Into the jungle: the most beautiful jungle animals, hiking and jungle experiences

1. Follow the jungle trail and climb the top of the Kasikasima, Suriname
Without a visit to the jungle, or ‘forest’ as the locals call it, you haven’t really been to Suriname. The most beautiful Amazon tour leads to the Kasikasima, a granite mountain range that lies some 270 kilometers south of Paramaribo. You’ll fly to the ecolodge in the Indian village of Palumeu and get into a canoe, a canoe that has been hollowed out of a tree trunk. In two days time and after several rapids you reach the foot of the 718 meter high mountain range. A jungle path to one of the peaks (seven hours round trip) requires an intensive climbing and walking tour accompanied by parrots and howler monkeys. At the top awaits an amazing view of the other peaks of the mountains and the surrounding jungle. You talk at night by the campfire. More information can be found on the METS Travel & Tours website.

Parrot in Suriname

The jungle trail to the top of Kasikasima Mountain is one of the highlights of the Surinamese Amazon.

2. Go on kayaking expedition, Suriname
Armed with 100-year-old maps, Dutch expedition leader Michel Boeijen discovers the world’s most impassable jungles from his kayak. He cleans up a special place in his heart for the pristine interior of Suriname. And you can go with him. The great advantage of a kayak is that you are mobile and can glide silently through the water. This increases the chances of spotting animals – occasionally you’ll see deer swimming over or monkeys swerving past. More information can be found on the website of Suriname Kayak Adventures

Discover suriname’s most impassable jungle with a kayak

3. Meet the native Yaguas, Peru
The Yaguas, an Indian people from the Colombian and Peruvian part of the Amazon, are with about six thousand members. The name ‘Yagua’ is believed to come from the Inca term yawar, which means ‘blood’ and refers to their red-faced faces. As far as is known, the Yaguas live in 30 villages on the Amazon, Napo, Putumayo and Yavari river basins. Some Yaguas villages near Iquitos — the largest city in the world that is not accessible by road — can be visited as part of a two-day excursion. However, keep in mind a show: the villagers cloak themselves in skirts of palm fiber or cotton, get photographed with capuchin sloths and sample their blowpipe talent. Special and interesting, but not very authentic. For an unadulterated Yaguas experience, enlist Peru North, and go on an expedition to a further village. Price on request.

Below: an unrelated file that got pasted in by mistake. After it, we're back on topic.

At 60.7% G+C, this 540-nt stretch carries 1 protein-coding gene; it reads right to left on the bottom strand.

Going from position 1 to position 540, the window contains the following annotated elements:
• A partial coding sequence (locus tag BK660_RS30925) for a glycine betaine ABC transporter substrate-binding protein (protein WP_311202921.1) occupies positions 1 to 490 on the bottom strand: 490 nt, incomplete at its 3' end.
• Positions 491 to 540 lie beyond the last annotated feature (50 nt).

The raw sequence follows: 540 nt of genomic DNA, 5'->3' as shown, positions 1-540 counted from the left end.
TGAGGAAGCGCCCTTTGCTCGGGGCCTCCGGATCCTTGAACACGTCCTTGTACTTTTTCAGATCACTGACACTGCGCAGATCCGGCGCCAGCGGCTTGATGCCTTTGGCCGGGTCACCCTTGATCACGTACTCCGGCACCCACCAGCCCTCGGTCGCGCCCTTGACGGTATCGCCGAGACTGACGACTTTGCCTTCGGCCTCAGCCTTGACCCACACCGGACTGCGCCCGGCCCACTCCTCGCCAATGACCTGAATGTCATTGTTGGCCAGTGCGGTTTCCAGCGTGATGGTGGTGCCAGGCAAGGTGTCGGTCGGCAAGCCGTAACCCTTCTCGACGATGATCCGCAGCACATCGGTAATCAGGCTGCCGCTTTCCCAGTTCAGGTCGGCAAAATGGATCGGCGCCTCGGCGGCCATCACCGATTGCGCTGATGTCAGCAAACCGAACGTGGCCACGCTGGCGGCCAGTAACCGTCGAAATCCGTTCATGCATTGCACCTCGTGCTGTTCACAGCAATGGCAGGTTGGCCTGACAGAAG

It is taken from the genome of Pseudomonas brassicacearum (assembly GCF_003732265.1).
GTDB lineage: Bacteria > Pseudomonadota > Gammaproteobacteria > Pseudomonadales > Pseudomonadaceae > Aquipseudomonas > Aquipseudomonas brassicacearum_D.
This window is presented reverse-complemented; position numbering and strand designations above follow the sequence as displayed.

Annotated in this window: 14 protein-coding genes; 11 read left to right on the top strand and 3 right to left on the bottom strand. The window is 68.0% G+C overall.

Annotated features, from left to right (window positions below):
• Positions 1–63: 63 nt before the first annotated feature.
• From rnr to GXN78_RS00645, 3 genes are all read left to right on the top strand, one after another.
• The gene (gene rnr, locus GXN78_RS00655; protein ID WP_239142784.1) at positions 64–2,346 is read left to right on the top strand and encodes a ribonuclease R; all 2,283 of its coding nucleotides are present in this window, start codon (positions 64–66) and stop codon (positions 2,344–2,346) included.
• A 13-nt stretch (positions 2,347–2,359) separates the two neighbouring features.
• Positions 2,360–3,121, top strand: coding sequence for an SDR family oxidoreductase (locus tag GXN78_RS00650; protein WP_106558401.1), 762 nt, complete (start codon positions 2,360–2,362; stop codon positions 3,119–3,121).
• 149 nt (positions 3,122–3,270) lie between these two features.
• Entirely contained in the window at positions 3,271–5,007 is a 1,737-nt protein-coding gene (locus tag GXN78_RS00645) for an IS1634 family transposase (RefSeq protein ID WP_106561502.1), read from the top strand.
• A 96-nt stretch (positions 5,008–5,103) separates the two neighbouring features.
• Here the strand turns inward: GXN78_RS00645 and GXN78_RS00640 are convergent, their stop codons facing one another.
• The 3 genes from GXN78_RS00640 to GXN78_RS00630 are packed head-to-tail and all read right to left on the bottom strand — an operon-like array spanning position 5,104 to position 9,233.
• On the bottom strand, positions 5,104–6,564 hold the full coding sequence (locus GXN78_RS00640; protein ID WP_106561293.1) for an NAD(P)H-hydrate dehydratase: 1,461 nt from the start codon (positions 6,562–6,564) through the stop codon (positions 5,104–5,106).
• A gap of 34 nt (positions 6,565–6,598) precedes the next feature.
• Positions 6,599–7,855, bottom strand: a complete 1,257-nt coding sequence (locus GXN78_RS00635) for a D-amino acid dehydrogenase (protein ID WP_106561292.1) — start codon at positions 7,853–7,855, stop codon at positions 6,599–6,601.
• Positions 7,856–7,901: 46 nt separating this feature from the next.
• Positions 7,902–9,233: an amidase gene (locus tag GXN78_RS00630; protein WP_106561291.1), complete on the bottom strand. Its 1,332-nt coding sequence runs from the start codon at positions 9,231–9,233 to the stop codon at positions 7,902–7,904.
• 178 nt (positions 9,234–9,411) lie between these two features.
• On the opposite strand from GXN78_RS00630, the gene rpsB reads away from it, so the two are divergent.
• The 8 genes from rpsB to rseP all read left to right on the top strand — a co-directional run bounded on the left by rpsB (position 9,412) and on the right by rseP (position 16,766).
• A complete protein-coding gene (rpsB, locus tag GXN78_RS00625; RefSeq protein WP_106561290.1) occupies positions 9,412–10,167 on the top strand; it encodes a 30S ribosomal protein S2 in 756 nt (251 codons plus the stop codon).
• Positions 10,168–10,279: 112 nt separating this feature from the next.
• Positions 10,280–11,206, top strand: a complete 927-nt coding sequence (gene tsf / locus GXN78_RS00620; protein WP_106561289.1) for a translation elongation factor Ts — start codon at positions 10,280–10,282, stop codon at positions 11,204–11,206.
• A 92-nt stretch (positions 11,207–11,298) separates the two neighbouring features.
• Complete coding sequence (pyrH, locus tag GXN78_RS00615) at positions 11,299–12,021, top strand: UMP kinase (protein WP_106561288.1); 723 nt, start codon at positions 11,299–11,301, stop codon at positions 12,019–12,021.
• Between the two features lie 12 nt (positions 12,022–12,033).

4. Admire ancient ruins of the Mayan civilization in El Petén, Guatemala
In the far north of Guatemala lies an ancient metropolis considered the cradle of the Mayan civilization: El Mirador. Currently, only twenty percent of the city is excavated, including ceremonial temples, administrative buildings, a centrally located Acropolis and part of the old city wall. However, the vast majority of Mayaresten is still covered under a thick layer of earth and vegetation in the jungle of El Petén (officially: the ‘Mayan Biosphere Reserve’). There are two ways to get to the ruins: on foot or by helicopter. If you choose the first option it is two days walk and two back. The standard expedition lasts five days (1 day on site) and costs € 232 p.p. including pickup from Flores, luggage (max. 11 kg), sleeping gear, meals and drinks. You can book up to two days in advance via Turismo Cooperativa Carmelita in Flores. Helicopter tours can be booked via TAG Airlines in Flores. Save costs by walking with an expedition group on the way or back.

A trip through the jungle from Guatemala to El Mirador, the birthplace of the Mayan civilization, is a unique experience.

5. Spend the night in an instagrammable eco-lodge in the middle of the Balinese jungle